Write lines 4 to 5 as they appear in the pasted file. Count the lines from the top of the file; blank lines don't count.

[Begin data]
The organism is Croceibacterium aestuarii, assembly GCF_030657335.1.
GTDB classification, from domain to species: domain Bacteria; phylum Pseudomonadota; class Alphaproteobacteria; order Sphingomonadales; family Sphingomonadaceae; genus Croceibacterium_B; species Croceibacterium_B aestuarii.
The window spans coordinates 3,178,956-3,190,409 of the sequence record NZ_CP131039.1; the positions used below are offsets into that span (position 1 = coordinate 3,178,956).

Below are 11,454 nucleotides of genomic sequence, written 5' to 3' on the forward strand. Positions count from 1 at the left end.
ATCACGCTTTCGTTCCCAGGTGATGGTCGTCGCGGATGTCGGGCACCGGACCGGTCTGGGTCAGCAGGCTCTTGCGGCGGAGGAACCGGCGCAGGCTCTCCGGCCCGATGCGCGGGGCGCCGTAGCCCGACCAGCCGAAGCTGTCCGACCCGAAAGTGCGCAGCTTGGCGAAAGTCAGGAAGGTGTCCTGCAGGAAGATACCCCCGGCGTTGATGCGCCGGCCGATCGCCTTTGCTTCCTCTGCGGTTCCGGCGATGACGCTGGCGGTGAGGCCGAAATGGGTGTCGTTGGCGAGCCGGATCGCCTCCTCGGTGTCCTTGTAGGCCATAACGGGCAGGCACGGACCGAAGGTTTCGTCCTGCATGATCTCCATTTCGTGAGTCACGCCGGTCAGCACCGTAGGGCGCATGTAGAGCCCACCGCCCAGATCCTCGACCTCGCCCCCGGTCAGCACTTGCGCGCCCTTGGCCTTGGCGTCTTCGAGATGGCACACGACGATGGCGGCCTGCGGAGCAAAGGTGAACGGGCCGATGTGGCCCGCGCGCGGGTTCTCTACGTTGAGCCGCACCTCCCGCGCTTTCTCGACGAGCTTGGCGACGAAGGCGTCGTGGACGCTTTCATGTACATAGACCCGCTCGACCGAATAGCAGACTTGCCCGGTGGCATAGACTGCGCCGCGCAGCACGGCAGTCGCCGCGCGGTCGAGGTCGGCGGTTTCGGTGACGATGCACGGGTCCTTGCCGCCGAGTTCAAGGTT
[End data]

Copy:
Below are 11,454 nucleotides of genomic sequence, written 5' to 3' on the forward strand. Positions count from 1 at the left end.
ATCACGCTTTCGTTCCCAGGTGATGGTCGTCGCGGATGTCGGGCACCGGACCGGTCTGGGTCAGCAGGCTCTTGCGGCGGAGGAACCGGCGCAGGCTCTCCGGCCCGATGCGCGGGGCGCCGTAGCCCGACCAGCCGAAGCTGTCCGACCCGAAAGTGCGCAGCTTGGCGAAAGTCAGGAAGGTGTCCTGCAGGAAGATACCCCCGGCGTTGATGCGCCGGCCGATCGCCTTTGCTTCCTCTGCGGTTCCGGCGATGACGCTGGCGGTGAGGCCGAAATGGGTGTCGTTGGCGAGCCGGATCGCCTCCTCGGTGTCCTTGTAGGCCATAACGGGCAGGCACGGACCGAAGGTTTCGTCCTGCATGATCTCCATTTCGTGAGTCACGCCGGTCAGCACCGTAGGGCGCATGTAGAGCCCACCGCCCAGATCCTCGACCTCGCCCCCGGTCAGCACTTGCGCGCCCTTGGCCTTGGCGTCTTCGAGATGGCACACGACGATGGCGGCCTGCGGAGCAAAGGTGAACGGGCCGATGTGGCCCGCGCGCGGGTTCTCTACGTTGAGCCGCACCTCCCGCGCTTTCTCGACGAGCTTGGCGACGAAGGCGTCGTGGACGCTTTCATGTACATAGACCCGCTCGACCGAATAGCAGACTTGCCCGGTGGCATAGACTGCGCCGCGCAGCACGGCAGTCGCCGCGCGGTCGAGGTCGGCGGTTTCGGTGACGATGCACGGGTCCTTGCCGCCGAGTTCAAGGTT